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Russian, Eastern European and international cuisine brought to you by a mother and a daughter

Pozharskie Kotlety (Pozharsky Cutlets)

Pozharsky's Cutlet

While I still eat chicken… I should post as many chicken recipes as possible :) I plan to breastfeed until Ivanka turns 1 year old, so I still have 6 months ahead to test and post chicken recipes. What’s the connection between breastfeeding and eating chicken? As I already wrote here, I have been eating poultry in order to maintain my animal protein balance since I got pregnant. And I’m planning to quit eating poultry as soon as I stop to breastfeed.

This time I would like to tell you about Pozharsky Cutlets. My Mom made these for me the other day, when I visited my parents to take pictures of something beautiful… something I’ll show you later.

There are two versions of the story behind this old Russian recipe. The first version suggests that Prince Dmitry Pozharsky, whose home chef was famous for his veal cutlets, once wanted to make them for the Great Prince of Moscow, but the chef had run out of veal and, instead, made analogous cutlets with chicken. The high guest liked the chicken cutlets so much that he asked for the recipe, and soon Pozharsky’s chicken cutlets became a hit among the Russian nobility.

Another version says that this recipe was invented by an inn owner Pozharsky’s wife. This legend says that Russian Tzar Alexander the First once stayed in the inn and ordered veal cutlets. The inn’s owner was shocked to realize that there was no veal at hand, and so his wife Darya suggested that he made similar cutlets of chicken fillets with plenty of white bread and butter, coated them in breadcrumbs and served as veal cutlets. Just as in the previous story, the trick worked so well that the cutlets became a popular dish on Tzar’s menu and beyond.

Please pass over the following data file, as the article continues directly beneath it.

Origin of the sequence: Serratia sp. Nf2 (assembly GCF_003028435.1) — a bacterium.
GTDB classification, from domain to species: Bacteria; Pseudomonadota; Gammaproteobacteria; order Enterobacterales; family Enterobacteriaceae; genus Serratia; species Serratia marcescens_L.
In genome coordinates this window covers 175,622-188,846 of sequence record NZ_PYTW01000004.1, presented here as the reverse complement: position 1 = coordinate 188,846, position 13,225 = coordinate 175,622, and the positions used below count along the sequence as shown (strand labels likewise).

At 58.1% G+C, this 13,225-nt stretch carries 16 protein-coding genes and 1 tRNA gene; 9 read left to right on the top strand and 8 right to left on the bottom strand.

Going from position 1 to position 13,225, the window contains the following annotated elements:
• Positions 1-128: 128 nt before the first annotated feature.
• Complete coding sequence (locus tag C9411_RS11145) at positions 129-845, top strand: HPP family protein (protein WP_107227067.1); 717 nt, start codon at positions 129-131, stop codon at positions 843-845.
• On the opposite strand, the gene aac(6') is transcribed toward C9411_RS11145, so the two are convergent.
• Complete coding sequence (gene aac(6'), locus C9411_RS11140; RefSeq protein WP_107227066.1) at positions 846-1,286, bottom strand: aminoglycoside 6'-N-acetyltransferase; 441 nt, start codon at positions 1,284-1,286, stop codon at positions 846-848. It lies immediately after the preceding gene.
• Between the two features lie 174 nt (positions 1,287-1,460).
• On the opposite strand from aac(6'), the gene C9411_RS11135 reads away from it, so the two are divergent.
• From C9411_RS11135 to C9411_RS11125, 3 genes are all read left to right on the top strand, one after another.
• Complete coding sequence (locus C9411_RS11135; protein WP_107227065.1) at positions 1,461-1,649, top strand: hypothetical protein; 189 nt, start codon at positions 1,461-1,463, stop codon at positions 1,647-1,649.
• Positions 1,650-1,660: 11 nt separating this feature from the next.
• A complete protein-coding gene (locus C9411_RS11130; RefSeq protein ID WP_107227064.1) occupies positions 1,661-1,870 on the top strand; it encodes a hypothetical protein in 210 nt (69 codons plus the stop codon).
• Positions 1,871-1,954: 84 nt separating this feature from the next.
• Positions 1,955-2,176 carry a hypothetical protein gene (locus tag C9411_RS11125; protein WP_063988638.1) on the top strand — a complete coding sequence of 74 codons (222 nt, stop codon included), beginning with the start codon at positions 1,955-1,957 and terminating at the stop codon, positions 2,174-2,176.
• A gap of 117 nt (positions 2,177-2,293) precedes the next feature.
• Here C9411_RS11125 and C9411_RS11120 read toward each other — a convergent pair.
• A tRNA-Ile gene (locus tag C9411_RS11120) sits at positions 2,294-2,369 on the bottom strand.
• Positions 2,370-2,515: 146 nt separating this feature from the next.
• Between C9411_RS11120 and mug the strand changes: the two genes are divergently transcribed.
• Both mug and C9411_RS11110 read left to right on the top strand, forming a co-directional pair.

Yet another legend says that Darya Pozharsky learned this recipe from a French man who didn’t have money to pay for lodging and “paid” with this great recipe.

You see how many legends there are behind these simple cutlets? I’m quite sure there might be even more. Whichever version you prefer, I can tell you for sure that thanks to a perfect proportion of meat and other ingredients, these cutlets are extraordinarily juicy, buttery, and tender. Well, I find it morally unacceptable to eat veal, so I have never even tried it and I can’t compare, but I’m absolutely content with these chicken cutlets. My Mom used chicken breasts, so her cutlets were snow-white inside - a quality that makes a cutlet much more visually appealing! And of course the golden-brown breadcrumb coating is irresistible. If you eat chicken meat, go try these now - highly recommended! Read the rest of this entry »

Cheese&Onion Chicken Rolls with Vegetable&Dried Plum Salad

Cheese&Onion Chicken Rolls with Vegetable and Dried Plum Salad

I haven’t eaten meat or poultry for many years now, and even when I HAD to try some chicken recently (I really HAD to), I was surprised how different the taste and the texture were from what I had in my memory… Perhaps I had some idealistic impression about chicken meat in my mind, which didn’t match my current sensation. So I’m not going to become a carnivore in the nearest future… expect for fish, which I can’t resist. But, there’re things you can know and feel even if you can’t try them. I’m talking about these chicken rolls now. Stuffed with mild cheese and golden-brown onions, they’re so simple and appetizing – even to me. Like most chicken dishes, they’re quick to prepare and attractive. This recipe has been one of our family favourites for many years now. Mom also used to make similar rolls of beef, but nowadays my parents prefer poultry. Besides, thanks to that golden crust chicken rolls look much much more attractive than meat rolls.